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Nuclear professionals support medical isotope bill

November 2, 2021

The Society of United Professionals commends both official parties in the Ontario Legislature for supporting a private member’s bill recognizing the value of medical isotopes produced by the province’s nuclear reactors. The bill helps mark the beginning of a key virtual trade mission to increase medical isotope exports that will bring more good jobs to Ontario.

Ontario is a world-leader in nuclear medicine. Isotopes are used to diagnose, characterize and treat a range of diseases, as well as to sterilize medical equipment. Isotopes are commonly used in oncology, cardiology and neurology, with new applications being developed by researchers. Through isotopes and related technology, physicians can carefully target and kill diseased cells.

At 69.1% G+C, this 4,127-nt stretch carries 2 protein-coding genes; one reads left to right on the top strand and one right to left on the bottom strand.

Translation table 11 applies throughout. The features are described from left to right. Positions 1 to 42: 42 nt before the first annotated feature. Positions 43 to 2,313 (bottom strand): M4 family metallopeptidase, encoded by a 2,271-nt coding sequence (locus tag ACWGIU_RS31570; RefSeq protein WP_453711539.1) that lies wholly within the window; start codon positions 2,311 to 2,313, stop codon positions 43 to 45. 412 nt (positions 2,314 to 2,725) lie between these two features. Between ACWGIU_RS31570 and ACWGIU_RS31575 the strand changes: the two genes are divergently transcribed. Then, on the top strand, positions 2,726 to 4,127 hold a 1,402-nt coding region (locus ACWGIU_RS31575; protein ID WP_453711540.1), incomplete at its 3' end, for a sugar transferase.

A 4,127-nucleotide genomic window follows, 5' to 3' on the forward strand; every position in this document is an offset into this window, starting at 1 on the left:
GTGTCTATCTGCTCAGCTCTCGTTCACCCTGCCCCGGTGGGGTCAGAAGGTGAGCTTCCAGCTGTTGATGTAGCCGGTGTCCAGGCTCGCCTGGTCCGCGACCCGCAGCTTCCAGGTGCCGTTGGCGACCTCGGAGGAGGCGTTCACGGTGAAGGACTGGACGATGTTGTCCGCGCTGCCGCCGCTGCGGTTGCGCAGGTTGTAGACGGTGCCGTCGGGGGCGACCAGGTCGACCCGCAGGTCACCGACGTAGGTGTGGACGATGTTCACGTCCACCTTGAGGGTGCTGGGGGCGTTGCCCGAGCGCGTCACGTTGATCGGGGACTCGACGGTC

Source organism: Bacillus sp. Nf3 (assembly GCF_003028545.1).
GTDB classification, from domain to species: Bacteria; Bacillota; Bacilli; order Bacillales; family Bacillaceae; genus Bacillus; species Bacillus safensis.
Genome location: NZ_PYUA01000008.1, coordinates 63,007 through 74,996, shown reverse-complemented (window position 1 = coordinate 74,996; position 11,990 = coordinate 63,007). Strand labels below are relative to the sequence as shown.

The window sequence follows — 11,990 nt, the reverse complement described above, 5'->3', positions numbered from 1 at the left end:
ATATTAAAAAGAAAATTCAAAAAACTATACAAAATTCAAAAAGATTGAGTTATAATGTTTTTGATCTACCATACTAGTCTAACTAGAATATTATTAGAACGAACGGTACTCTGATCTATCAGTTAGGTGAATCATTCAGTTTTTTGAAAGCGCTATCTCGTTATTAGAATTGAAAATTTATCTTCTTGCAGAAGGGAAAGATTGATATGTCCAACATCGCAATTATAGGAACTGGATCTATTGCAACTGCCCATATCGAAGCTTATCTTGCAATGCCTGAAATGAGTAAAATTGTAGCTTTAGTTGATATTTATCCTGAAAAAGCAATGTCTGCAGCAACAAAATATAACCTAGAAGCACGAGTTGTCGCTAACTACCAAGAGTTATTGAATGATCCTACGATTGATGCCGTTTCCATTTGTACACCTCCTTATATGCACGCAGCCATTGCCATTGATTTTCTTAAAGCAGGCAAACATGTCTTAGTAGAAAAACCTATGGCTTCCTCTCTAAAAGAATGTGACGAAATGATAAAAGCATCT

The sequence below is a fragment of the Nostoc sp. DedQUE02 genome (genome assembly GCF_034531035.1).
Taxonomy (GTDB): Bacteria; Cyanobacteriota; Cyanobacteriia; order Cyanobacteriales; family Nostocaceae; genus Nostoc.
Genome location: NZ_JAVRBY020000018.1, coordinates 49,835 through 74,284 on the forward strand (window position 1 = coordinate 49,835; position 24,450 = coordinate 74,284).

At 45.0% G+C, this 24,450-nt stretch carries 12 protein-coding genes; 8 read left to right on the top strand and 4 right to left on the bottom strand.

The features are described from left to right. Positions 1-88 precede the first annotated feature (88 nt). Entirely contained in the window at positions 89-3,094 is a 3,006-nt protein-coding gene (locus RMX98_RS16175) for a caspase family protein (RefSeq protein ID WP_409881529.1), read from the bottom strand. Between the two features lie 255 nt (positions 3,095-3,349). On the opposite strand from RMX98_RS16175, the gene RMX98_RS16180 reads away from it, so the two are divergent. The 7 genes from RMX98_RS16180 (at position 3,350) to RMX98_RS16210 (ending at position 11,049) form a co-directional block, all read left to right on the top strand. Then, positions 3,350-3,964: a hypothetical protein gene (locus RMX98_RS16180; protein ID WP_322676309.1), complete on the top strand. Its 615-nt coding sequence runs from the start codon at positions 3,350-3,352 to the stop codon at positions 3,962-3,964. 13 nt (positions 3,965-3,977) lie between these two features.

“The by-product of natural gas power generation is climate-destroying carbon dioxide emissions,” said Society of United Professionals President Michelle Johnston. “The by-product of nuclear power is life-saving medical isotopes. Society of United Professionals members are proud to be part of the medical isotope supply chain and appreciate the Ontario Legislature’s recognition and support.”

The private member’s bill was introduced by MPP Bill Walker, who is the representative for Bruce Grey–Owen Sound and a former Associate Minister of Energy.

Isotopes have been used for medical treatment since 1901. A 1944 investment in the Chalk River nuclear laboratory kickstarted Canada’s domestic industry. Today, Canada is the global leader in producing two isotopes, Cobalt-60 and Iodine-125. The Ontario supply chain also produces more than 10 other isotopes that are used domestically and around the globe. Earlier this year, the Society of United Professionals supported Ontario Power Generation’s application to produce a new isotope, molybdenum-99, to address a global shortage.

Isotopes are a key part of Canada’s nuclear industry. Nuclear contributes 60,000 good jobs and more than $17 billion in GDP to the nation’s economy while generating more than half of the energy Ontario needs to power its homes and businesses.

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